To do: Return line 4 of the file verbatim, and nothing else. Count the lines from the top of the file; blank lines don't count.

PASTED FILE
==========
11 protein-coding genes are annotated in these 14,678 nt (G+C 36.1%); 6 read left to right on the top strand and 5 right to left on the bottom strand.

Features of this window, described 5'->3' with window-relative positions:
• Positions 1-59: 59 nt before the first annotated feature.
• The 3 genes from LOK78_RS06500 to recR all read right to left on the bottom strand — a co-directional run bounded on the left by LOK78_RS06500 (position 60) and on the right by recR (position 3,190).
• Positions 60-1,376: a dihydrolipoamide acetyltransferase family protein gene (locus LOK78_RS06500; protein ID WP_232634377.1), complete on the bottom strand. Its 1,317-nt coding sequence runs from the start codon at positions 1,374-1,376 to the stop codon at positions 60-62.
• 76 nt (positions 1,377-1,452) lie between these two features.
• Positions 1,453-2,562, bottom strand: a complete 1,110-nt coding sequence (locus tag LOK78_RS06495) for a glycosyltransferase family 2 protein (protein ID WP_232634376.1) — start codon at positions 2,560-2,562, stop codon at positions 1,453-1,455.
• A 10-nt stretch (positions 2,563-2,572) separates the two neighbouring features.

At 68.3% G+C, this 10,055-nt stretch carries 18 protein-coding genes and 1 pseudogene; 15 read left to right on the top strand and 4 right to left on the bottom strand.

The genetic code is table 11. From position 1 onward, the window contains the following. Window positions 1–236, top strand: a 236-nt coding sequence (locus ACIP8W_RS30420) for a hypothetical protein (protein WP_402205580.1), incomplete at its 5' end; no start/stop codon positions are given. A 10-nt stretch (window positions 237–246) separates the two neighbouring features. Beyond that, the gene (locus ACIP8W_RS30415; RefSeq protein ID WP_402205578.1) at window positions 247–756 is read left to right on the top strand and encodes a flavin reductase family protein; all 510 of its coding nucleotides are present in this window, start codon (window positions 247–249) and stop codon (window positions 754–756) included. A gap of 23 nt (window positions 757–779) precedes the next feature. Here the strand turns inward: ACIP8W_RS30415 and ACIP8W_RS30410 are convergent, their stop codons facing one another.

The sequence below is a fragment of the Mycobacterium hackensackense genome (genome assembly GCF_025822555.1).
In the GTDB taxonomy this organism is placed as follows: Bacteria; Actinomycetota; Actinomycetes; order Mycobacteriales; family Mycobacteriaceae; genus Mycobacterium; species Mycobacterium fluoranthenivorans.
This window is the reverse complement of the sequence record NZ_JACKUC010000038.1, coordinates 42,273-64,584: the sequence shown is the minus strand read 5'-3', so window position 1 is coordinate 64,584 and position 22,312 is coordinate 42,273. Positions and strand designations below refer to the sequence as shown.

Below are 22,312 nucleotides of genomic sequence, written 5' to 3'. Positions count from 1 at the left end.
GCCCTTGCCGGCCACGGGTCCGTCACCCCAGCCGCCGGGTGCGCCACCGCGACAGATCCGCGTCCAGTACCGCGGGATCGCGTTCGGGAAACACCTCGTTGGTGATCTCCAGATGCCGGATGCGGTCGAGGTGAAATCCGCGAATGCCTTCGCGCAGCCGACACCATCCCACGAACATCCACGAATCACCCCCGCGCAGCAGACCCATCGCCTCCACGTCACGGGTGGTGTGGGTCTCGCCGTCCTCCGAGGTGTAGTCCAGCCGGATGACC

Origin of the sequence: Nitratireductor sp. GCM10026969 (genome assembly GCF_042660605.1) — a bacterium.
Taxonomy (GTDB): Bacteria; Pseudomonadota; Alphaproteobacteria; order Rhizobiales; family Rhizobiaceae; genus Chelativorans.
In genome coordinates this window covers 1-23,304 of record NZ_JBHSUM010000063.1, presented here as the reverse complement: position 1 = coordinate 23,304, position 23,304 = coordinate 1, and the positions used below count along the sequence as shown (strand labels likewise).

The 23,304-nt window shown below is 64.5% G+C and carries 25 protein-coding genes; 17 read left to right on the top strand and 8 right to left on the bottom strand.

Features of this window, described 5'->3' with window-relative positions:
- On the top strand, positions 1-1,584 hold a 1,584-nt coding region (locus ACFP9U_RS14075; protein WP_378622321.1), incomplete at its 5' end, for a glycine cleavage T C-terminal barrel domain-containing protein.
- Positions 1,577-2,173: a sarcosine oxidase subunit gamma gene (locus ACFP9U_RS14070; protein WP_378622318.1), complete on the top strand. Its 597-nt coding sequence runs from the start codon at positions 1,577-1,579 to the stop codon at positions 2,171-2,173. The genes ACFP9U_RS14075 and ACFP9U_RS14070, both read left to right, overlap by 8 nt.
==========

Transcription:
• The 3 genes from LOK78_RS06500 to recR all read right to left on the bottom strand — a co-directional run bounded on the left by LOK78_RS06500 (position 60) and on the right by recR (position 3,190).